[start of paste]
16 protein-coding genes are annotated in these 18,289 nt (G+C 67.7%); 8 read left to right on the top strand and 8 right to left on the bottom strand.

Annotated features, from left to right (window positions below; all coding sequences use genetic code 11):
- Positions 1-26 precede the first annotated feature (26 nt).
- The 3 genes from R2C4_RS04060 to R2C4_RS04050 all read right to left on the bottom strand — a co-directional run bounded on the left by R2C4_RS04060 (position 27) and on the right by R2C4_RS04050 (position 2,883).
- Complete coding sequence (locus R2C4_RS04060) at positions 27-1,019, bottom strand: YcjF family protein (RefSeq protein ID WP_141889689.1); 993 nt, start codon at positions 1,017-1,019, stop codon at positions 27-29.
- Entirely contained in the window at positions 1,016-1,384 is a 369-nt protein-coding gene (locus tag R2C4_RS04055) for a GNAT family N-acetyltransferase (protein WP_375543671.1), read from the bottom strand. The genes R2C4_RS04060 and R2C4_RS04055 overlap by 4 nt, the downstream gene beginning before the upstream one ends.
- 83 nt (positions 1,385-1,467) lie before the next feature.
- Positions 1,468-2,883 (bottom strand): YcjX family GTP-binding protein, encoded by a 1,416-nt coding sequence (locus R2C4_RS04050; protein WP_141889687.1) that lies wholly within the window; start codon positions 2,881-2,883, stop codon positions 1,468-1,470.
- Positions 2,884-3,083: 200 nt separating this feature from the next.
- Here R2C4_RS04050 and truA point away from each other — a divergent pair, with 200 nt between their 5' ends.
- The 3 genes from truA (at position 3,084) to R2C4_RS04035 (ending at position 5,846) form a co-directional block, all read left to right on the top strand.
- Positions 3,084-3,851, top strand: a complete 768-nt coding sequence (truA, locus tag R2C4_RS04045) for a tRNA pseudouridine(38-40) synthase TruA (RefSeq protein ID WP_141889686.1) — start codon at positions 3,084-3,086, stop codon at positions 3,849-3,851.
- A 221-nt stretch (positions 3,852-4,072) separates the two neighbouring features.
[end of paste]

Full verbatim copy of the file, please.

16 protein-coding genes are annotated in these 18,289 nt (G+C 67.7%); 8 read left to right on the top strand and 8 right to left on the bottom strand.

Annotated features, from left to right (window positions below; all coding sequences use genetic code 11):
- Positions 1-26 precede the first annotated feature (26 nt).
- The 3 genes from R2C4_RS04060 to R2C4_RS04050 all read right to left on the bottom strand — a co-directional run bounded on the left by R2C4_RS04060 (position 27) and on the right by R2C4_RS04050 (position 2,883).
- Complete coding sequence (locus R2C4_RS04060) at positions 27-1,019, bottom strand: YcjF family protein (RefSeq protein ID WP_141889689.1); 993 nt, start codon at positions 1,017-1,019, stop codon at positions 27-29.
- Entirely contained in the window at positions 1,016-1,384 is a 369-nt protein-coding gene (locus tag R2C4_RS04055) for a GNAT family N-acetyltransferase (protein WP_375543671.1), read from the bottom strand. The genes R2C4_RS04060 and R2C4_RS04055 overlap by 4 nt, the downstream gene beginning before the upstream one ends.
- 83 nt (positions 1,385-1,467) lie before the next feature.
- Positions 1,468-2,883 (bottom strand): YcjX family GTP-binding protein, encoded by a 1,416-nt coding sequence (locus R2C4_RS04050; protein WP_141889687.1) that lies wholly within the window; start codon positions 2,881-2,883, stop codon positions 1,468-1,470.
- Positions 2,884-3,083: 200 nt separating this feature from the next.
- Here R2C4_RS04050 and truA point away from each other — a divergent pair, with 200 nt between their 5' ends.
- The 3 genes from truA (at position 3,084) to R2C4_RS04035 (ending at position 5,846) form a co-directional block, all read left to right on the top strand.
- Positions 3,084-3,851, top strand: a complete 768-nt coding sequence (truA, locus tag R2C4_RS04045) for a tRNA pseudouridine(38-40) synthase TruA (RefSeq protein ID WP_141889686.1) — start codon at positions 3,084-3,086, stop codon at positions 3,849-3,851.
- A 221-nt stretch (positions 3,852-4,072) separates the two neighbouring features.